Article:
Regarding the elimination of the subcontractor exception to the “your work” exclusion, the Court noted that the elimination of the subcontractor exception was largely irrelevant since the stucco subcontractor was a subcontractor so its work was not the entire project (unlike the homebuilder or general contractors’ work). Rather, the stucco subcontractor’s work was its scope of work and the underlying complaint referenced damages beyond the stucco subcontractor’s own work to other building components.  Thus, based on the allegations in the underlying complaint, the “your work” exclusion was not a basis to deny the duty to defend.

 

Regarding the stucco exclusion, the homebuilder argued that the subcontractor performed work outside of stucco work and the underlying complaint contained allegations unrelated to the application of stucco including framing work, miscellaneous work, and wrapping the buildings.  In other words, the Court did not have sufficient evidence that each allegation of nonconforming work related to the stucco subcontractor related to or arose out of the installation of stucco to trigger the full application of the stucco exclusion. Thus, this was not a basis to deny the subcontractor the duty to defend.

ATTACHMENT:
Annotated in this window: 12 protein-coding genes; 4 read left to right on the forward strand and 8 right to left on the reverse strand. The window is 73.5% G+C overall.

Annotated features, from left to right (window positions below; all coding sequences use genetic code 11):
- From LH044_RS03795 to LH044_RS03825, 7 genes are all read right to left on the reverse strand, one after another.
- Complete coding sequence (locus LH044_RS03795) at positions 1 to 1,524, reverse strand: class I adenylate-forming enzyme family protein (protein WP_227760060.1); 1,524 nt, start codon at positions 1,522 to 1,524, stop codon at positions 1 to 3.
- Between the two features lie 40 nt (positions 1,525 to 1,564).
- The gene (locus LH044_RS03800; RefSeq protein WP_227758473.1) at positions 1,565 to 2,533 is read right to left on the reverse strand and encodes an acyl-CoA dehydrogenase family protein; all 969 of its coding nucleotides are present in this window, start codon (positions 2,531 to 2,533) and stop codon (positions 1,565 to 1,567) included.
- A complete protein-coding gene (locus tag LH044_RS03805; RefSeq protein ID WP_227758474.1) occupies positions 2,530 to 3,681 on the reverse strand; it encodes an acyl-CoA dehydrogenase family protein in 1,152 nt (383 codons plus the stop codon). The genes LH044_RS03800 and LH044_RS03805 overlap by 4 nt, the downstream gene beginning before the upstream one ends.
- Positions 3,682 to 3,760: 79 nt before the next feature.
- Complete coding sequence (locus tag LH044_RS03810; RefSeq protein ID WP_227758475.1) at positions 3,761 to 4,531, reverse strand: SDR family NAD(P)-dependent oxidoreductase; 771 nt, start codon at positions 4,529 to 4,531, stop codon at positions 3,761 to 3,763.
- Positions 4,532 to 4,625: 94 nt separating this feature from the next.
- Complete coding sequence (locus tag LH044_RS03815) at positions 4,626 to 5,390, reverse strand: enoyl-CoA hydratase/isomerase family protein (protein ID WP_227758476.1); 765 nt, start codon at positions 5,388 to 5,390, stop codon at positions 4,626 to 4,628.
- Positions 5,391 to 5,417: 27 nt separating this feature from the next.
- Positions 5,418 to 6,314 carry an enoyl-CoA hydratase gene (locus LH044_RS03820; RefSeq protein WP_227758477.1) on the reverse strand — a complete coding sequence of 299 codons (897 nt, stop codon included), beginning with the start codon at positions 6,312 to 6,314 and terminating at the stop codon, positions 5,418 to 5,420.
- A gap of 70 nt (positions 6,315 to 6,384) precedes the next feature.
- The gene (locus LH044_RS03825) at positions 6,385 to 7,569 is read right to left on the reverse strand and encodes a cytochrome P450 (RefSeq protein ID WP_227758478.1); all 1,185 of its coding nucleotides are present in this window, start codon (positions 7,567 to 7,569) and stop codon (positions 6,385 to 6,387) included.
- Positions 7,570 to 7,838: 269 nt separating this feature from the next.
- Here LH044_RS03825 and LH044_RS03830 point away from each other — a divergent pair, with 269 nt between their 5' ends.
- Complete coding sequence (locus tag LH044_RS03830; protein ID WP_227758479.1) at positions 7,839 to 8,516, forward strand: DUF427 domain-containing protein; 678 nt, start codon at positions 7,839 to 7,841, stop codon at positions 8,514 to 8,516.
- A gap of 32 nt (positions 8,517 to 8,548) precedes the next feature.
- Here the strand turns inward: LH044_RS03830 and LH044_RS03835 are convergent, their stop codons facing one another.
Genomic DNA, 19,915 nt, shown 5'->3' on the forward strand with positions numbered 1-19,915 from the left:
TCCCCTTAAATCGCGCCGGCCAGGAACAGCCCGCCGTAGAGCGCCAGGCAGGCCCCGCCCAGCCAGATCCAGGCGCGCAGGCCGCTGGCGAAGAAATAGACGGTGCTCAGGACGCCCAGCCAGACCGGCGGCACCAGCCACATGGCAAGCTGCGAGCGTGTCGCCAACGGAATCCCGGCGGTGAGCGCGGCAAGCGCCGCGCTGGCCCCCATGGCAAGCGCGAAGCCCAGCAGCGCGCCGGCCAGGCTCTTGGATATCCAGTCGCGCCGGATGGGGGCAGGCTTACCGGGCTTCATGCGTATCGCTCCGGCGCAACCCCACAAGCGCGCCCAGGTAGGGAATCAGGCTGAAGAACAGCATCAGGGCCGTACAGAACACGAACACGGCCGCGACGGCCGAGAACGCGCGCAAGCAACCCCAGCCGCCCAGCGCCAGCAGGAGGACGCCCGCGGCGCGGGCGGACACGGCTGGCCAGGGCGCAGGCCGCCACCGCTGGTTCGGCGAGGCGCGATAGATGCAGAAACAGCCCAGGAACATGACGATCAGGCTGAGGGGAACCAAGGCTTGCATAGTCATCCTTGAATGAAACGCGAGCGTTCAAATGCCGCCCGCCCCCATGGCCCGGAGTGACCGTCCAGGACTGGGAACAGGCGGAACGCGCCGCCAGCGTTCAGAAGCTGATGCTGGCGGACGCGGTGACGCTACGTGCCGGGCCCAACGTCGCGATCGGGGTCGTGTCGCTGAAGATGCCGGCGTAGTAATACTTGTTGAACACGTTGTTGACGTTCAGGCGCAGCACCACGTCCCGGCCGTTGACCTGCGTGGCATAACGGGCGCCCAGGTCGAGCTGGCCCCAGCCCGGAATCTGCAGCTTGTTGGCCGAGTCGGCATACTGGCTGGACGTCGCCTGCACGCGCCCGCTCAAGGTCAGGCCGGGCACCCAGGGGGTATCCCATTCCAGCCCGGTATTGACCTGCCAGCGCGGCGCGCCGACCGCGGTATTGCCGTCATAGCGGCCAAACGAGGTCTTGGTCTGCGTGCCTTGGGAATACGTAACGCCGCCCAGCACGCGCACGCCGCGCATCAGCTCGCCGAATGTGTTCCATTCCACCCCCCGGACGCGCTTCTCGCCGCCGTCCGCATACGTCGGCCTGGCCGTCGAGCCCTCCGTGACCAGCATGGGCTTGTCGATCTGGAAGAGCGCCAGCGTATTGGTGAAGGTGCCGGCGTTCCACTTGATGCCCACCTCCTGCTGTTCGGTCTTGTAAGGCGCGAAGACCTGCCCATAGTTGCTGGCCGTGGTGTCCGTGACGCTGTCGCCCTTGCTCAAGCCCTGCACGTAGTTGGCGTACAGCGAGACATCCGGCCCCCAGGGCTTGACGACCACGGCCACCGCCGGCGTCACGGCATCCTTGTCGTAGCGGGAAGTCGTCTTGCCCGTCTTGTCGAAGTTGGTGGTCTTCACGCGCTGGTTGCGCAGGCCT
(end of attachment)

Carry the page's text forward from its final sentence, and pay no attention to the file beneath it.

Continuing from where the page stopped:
At this time, it is uncertain the magnitude of covered damages under the policy in light of the stucco exclusion and property damage resulting from the subcontractor’s defective work (certainly an issue to consider).  However, the insurer owed the subcontractor a duty to defend based on the allegations in the underlying complaint demonstrating the importance of crafting allegations in the underlying complaint.   The insurer’s indemnification obligation for covered damages, however, may be a different story and it is uncertain how a stucco subcontractor could have an endorsement that contains a stucco exclusion.  Take a look at your policy and, particularly, endorsements that further restrict coverage to ensure you do not have an exclusion relating to your own scope of work that would negate the value of the policy to you for property damage claims.

 

 

Please contact David Adelstein at dadelstein@gmail.com or (954) 361-4720 if you have questions or would like more information regarding this article. You can follow David Adelstein on Twitter @DavidAdelstein1.